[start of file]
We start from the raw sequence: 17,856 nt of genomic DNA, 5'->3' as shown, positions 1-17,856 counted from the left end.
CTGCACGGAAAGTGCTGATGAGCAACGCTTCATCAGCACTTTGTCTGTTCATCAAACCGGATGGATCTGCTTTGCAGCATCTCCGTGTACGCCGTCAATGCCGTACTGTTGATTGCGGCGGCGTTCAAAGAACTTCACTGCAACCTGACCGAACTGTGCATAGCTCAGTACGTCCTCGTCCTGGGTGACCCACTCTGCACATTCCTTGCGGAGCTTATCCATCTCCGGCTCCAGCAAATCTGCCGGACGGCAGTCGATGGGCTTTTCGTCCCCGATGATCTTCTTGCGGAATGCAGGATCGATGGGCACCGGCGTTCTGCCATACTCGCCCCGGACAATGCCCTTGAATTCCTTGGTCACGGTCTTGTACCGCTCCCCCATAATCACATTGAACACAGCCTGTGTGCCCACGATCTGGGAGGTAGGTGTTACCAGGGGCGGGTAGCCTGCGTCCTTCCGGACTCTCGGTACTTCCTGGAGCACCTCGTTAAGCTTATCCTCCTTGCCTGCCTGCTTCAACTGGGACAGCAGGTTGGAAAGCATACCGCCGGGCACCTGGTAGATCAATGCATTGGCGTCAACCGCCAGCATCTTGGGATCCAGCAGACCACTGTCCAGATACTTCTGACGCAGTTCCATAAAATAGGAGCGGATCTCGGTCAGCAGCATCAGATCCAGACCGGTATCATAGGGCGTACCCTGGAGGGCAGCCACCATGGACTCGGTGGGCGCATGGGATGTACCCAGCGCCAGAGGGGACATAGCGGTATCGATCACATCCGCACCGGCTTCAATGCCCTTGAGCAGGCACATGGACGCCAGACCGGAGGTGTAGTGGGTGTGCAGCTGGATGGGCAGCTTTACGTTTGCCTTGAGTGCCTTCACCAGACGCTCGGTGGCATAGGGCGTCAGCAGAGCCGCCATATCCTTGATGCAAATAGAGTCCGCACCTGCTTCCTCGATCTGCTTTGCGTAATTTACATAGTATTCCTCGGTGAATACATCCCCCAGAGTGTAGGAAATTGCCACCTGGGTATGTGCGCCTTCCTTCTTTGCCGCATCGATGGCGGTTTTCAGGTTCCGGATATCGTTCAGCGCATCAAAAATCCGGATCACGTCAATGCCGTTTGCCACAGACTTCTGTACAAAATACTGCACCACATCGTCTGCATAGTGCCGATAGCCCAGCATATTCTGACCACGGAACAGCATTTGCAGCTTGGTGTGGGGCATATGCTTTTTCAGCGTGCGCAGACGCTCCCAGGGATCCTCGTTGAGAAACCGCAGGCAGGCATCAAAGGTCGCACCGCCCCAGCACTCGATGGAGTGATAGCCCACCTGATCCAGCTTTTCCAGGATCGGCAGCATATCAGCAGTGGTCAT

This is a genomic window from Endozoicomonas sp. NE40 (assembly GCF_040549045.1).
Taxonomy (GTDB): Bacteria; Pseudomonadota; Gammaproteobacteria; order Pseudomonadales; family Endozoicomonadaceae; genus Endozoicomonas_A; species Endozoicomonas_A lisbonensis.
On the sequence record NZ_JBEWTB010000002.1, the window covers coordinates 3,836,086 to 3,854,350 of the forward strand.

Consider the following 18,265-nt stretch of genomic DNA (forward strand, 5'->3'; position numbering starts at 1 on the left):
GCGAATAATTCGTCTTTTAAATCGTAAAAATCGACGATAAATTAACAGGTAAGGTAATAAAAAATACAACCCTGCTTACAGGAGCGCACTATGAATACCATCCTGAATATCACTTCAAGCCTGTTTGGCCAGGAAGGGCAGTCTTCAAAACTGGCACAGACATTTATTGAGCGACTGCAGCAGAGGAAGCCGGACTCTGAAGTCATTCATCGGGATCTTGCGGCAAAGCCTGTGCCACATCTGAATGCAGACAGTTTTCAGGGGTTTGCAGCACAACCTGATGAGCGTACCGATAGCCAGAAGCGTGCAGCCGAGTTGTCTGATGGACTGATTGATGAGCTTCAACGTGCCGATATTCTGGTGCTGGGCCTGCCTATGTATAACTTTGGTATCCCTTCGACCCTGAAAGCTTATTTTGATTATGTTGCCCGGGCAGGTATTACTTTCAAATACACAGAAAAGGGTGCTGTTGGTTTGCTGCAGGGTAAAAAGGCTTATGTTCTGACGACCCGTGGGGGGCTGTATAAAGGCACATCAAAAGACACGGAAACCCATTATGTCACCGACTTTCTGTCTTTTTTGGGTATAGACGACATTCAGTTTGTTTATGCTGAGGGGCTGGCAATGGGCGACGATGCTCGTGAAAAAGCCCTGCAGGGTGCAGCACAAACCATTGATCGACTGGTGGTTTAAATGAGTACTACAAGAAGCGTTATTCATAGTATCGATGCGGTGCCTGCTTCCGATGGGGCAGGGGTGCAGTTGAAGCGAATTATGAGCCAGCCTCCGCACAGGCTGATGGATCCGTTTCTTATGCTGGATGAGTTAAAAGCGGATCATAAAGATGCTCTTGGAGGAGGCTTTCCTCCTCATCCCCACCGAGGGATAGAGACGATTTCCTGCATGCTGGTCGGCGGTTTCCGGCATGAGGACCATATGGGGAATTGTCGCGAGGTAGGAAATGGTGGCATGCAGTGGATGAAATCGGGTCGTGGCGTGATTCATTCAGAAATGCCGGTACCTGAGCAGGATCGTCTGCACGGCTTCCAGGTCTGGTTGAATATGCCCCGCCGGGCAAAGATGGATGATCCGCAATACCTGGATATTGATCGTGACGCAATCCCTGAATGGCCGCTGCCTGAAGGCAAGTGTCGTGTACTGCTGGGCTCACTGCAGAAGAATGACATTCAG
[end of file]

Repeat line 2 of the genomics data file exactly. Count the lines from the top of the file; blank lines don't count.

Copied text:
CTGCACGGAAAGTGCTGATGAGCAACGCTTCATCAGCACTTTGTCTGTTCATCAAACCGGATGGATCTGCTTTGCAGCATCTCCGTGTACGCCGTCAATGCCGTACTGTTGATTGCGGCGGCGTTCAAAGAACTTCACTGCAACCTGACCGAACTGTGCATAGCTCAGTACGTCCTCGTCCTGGGTGACCCACTCTGCACATTCCTTGCGGAGCTTATCCATCTCCGGCTCCAGCAAATCTGCCGGACGGCAGTCGATGGGCTTTTCGTCCCCGATGATCTTCTTGCGGAATGCAGGATCGATGGGCACCGGCGTTCTGCCATACTCGCCCCGGACAATGCCCTTGAATTCCTTGGTCACGGTCTTGTACCGCTCCCCCATAATCACATTGAACACAGCCTGTGTGCCCACGATCTGGGAGGTAGGTGTTACCAGGGGCGGGTAGCCTGCGTCCTTCCGGACTCTCGGTACTTCCTGGAGCACCTCGTTAAGCTTATCCTCCTTGCCTGCCTGCTTCAACTGGGACAGCAGGTTGGAAAGCATACCGCCGGGCACCTGGTAGATCAATGCATTGGCGTCAACCGCCAGCATCTTGGGATCCAGCAGACCACTGTCCAGATACTTCTGACGCAGTTCCATAAAATAGGAGCGGATCTCGGTCAGCAGCATCAGATCCAGACCGGTATCATAGGGCGTACCCTGGAGGGCAGCCACCATGGACTCGGTGGGCGCATGGGATGTACCCAGCGCCAGAGGGGACATAGCGGTATCGATCACATCCGCACCGGCTTCAATGCCCTTGAGCAGGCACATGGACGCCAGACCGGAGGTGTAGTGGGTGTGCAGCTGGATGGGCAGCTTTACGTTTGCCTTGAGTGCCTTCACCAGACGCTCGGTGGCATAGGGCGTCAGCAGAGCCGCCATATCCTTGATGCAAATAGAGTCCGCACCTGCTTCCTCGATCTGCTTTGCGTAATTTACATAGTATTCCTCGGTGAATACATCCCCCAGAGTGTAGGAAATTGCCACCTGGGTATGTGCGCCTTCCTTCTTTGCCGCATCGATGGCGGTTTTCAGGTTCCGGATATCGTTCAGCGCATCAAAAATCCGGATCACGTCAATGCCGTTTGCCACAGACTTCTGTACAAAATACTGCACCACATCGTCTGCATAGTGCCGATAGCCCAGCATATTCTGACCACGGAACAGCATTTGCAGCTTGGTGTGGGGCATATGCTTTTTCAGCGTGCGCAGACGCTCCCAGGGATCCTCGTTGAGAAACCGCAGGCAGGCATCAAAGGTCGCACCGCCCCAGCACTCGATGGAGTGATAGCCCACCTGATCCAGCTTTTCCAGGATCGGCAGCATATCAGCAGTGGTCAT